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Longue Pointe Asylum
Founded in 1873, Saint-Jean de Dieu Hospital was born from an agreement between the Government of Quebec and the Congregation of the Sisters of Providence, who were entrusted the task of clothing, lodging and caring of the mentally handicapped. Sister Thérèse de Jésus was the soul and director of this important healthcare facility in Quebec.
The Sisters of Providence already had a great deal of experience in working with mental patients. Mother Émilie-Gamelin took in a number of them at the Asile de la Providence, as early as 1845. In 1852, their Saint-Isidore farm was renovated to accommodate 17 patients. In 1863, an annex named Saint-Jean de Dieu was built and added to the Sister’s convent in the east end of Montreal.
The construction of the Saint-Jean de Dieu Hospital, then known as the Longue Pointe Lunatic Asylum, would be done on this very site. In April 1874, the Sisters commissioned architect Benjamin Lamontagne to design and build the asylum, north of Notre-Dame St. It is interesting to know that Louis Riel was committed to the Asylum at Longue Pointe for a few months in 1876. Click here for more...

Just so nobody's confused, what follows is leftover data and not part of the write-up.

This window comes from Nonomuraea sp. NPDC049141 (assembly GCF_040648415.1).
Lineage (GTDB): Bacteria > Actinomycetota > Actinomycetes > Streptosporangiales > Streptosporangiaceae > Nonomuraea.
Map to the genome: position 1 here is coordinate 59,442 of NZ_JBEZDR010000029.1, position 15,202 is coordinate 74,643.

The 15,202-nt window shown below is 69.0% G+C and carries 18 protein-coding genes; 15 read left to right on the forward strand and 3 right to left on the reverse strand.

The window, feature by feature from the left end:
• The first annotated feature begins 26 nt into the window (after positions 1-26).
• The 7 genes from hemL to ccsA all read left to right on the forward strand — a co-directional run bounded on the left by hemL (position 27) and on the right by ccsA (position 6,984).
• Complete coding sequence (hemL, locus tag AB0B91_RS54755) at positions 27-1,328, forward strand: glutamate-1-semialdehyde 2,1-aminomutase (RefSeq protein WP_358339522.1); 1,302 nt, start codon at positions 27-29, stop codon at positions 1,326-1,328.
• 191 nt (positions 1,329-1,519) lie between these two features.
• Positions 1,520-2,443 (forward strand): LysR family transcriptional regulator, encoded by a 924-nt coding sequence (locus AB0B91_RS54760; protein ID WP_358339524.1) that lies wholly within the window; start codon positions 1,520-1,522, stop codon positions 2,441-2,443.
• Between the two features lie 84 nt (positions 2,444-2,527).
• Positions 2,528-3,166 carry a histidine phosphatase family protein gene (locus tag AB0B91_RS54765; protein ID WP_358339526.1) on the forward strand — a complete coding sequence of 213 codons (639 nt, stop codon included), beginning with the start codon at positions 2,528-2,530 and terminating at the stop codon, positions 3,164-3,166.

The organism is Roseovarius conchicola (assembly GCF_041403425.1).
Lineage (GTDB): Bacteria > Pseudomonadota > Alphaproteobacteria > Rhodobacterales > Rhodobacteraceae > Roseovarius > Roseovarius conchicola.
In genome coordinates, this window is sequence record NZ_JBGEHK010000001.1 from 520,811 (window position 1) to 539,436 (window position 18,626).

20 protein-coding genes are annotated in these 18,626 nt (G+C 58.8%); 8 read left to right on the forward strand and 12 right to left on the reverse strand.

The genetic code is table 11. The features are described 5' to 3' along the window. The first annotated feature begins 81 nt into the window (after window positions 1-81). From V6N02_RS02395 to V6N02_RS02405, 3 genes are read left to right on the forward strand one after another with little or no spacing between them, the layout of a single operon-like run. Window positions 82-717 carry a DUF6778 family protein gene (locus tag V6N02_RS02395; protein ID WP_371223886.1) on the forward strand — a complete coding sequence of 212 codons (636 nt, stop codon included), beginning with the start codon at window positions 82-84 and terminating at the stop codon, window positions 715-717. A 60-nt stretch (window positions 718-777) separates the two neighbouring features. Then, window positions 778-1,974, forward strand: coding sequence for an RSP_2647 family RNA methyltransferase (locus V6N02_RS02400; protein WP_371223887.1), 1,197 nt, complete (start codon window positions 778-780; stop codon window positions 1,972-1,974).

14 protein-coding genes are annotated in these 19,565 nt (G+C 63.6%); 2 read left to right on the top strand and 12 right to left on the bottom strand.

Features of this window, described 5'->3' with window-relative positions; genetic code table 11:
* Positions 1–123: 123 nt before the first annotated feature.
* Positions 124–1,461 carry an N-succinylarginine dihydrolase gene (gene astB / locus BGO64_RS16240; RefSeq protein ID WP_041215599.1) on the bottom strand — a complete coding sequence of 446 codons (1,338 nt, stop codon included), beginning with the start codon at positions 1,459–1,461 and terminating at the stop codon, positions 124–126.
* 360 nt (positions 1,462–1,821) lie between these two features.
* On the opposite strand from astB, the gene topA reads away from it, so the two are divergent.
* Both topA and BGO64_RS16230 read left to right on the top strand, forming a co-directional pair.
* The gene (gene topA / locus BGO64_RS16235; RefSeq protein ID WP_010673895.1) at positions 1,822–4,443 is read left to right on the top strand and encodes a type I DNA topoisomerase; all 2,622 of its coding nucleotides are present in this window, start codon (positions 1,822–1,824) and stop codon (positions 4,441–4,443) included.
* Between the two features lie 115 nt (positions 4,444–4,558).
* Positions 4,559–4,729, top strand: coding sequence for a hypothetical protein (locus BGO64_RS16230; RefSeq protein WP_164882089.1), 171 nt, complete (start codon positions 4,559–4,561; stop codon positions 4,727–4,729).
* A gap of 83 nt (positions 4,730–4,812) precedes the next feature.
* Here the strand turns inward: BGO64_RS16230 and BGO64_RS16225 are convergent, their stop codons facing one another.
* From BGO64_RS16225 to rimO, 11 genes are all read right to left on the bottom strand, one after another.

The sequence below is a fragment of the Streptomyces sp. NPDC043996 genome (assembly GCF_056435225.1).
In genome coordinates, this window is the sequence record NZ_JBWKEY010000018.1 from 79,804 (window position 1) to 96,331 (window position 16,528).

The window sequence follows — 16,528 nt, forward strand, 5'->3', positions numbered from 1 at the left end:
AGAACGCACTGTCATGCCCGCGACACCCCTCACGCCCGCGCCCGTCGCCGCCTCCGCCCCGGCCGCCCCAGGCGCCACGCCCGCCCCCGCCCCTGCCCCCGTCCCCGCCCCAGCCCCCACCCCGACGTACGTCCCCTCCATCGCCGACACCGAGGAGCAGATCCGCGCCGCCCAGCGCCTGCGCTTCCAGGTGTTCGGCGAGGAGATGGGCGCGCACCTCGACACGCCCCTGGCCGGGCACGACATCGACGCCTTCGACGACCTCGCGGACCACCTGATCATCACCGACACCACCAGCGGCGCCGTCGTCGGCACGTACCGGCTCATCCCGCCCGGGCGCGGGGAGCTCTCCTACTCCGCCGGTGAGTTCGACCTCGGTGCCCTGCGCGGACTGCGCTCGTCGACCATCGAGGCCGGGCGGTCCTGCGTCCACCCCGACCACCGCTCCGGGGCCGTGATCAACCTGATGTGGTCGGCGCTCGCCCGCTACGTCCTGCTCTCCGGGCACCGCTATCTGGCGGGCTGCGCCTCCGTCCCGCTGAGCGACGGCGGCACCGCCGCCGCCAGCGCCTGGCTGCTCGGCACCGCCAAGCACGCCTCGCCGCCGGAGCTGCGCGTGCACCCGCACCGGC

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Although the government
played a larger role in the care of the insane, often considered a threat to social order, than it did in relation to poverty, philanthropy was still important. The move to create specialized insane asylums spread across the western world in the mid-19th century. The model used in Quebec differed from that in many places, since the government paid per-patient fees to private institutions rather than open state-run asylums. As was the norm, the Montreal Catholic asylum was run by nuns.
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The following sixth-eight minute documentary entitled "If these walls could talk stories behind Toronto's psychiatric patient built wall" is about the Queen Street Mental Health Centre. It was created by Toronto filmmakers Naomi Berlyne and Sibyl Likely.